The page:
The following is the full definition of faith from American Heritage Dictionary. Your definition is not listed there. Even if we grant that yours is a valid definition, it is only one among many. How can you be so certain that your definition of faith applies to Christianity, or any other religion?

      a. Belief in God or in a set of religious doctrines.
      b. A set of religious doctrines; a body of dogma: adhered to the Muslim faith.
      c. often Faith Christianity Secure belief in God and a trusting acceptance of God’s will viewed as a theological virtue.
      2. Confident or unquestioning belief in the truth, value, or trustworthiness of a person, idea, or thing. See Synonyms at belief, trust.
      3. Loyalty to a person or thing; allegiance: keeping faith with one’s supporters; refused to break faith with his friends.

      “Why are there so many variations among the Christian religions?” One short answer is, “Why not?” Variation is a problem only if you assume that consensus is the measure of truth. But you said it is not.

      It is no doubt foolish to give an answer when it is not welcome. But, I have faith (definition 2 above) in human being’s ability to reason, and resolve conflict through civil dialogue. I assume that you would agree reason is a good tool for arriving at truth (otherwise this conversation would be pointless). And yet, though we all have the rational faculty to arrive at truth, we disagree on many things. Does that mean reason is not a good tool for arriving at truth?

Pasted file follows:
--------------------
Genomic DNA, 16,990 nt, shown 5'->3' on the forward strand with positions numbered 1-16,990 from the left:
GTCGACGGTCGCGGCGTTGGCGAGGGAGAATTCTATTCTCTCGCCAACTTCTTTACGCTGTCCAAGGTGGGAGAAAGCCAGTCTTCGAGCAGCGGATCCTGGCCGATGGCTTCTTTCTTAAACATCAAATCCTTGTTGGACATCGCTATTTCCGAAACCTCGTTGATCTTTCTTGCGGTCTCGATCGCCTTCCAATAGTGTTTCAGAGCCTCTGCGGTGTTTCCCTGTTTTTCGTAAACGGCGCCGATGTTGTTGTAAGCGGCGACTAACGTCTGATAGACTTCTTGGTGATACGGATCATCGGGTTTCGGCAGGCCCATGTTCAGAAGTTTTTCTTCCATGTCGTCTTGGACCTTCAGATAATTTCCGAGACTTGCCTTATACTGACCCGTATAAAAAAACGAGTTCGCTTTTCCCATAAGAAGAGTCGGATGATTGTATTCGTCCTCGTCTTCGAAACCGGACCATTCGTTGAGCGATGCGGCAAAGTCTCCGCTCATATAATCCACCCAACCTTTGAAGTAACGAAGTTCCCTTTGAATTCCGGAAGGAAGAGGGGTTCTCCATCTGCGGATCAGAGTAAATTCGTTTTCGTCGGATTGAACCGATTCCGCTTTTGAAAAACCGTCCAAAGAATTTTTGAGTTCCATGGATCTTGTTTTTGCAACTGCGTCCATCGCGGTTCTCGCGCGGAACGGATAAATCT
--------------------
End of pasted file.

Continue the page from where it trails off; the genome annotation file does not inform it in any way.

I’ve heard more than one prominent Biblical scholars say that scholars disagree on everything. This is also why I’m very interested in the question “What makes a good Biblical scholar”


  • Nemo: My AHD dates from 1982 and is a relic from college years! But in reading your AHD definition of faith-which I have to assume is more recent-I find myself pleasantly surprised that the editors have chosen to attribute religious definitions as the primary entries. Also, the reference to compare with the words “belief” and “trust” further illustrates the editors’ desire to get that word out of the vernacular and restore to it to its religious context. I applaud them.
    Scholars are like economists: you’ll get as many opinions as there are individuals sitting in the room. But for me, as a non-scholar who is only interested in the topic as an avocation, a good biblical or N.T. scholar is one who is not required to adhere to or sign a university pledge to uphold certain doctrinal tenets as a condition of his or her employment and is free to pursue their research wherever it may lead under peer review.

    • Vincent,

      If you’re concerned about academic freedom, I would agree with you. However, threats to academic freedom come in many different guises.

      When a scholar writes an opinion on a subject closely related to his field of expertise, writing from many years of experience and with sincere conviction. He is under no obligation to explain himself to anyone. If others strongly disagree with him, they are free to present counter arguments and evidence to the contrary to refute him. This is academic freedom, as I understand it.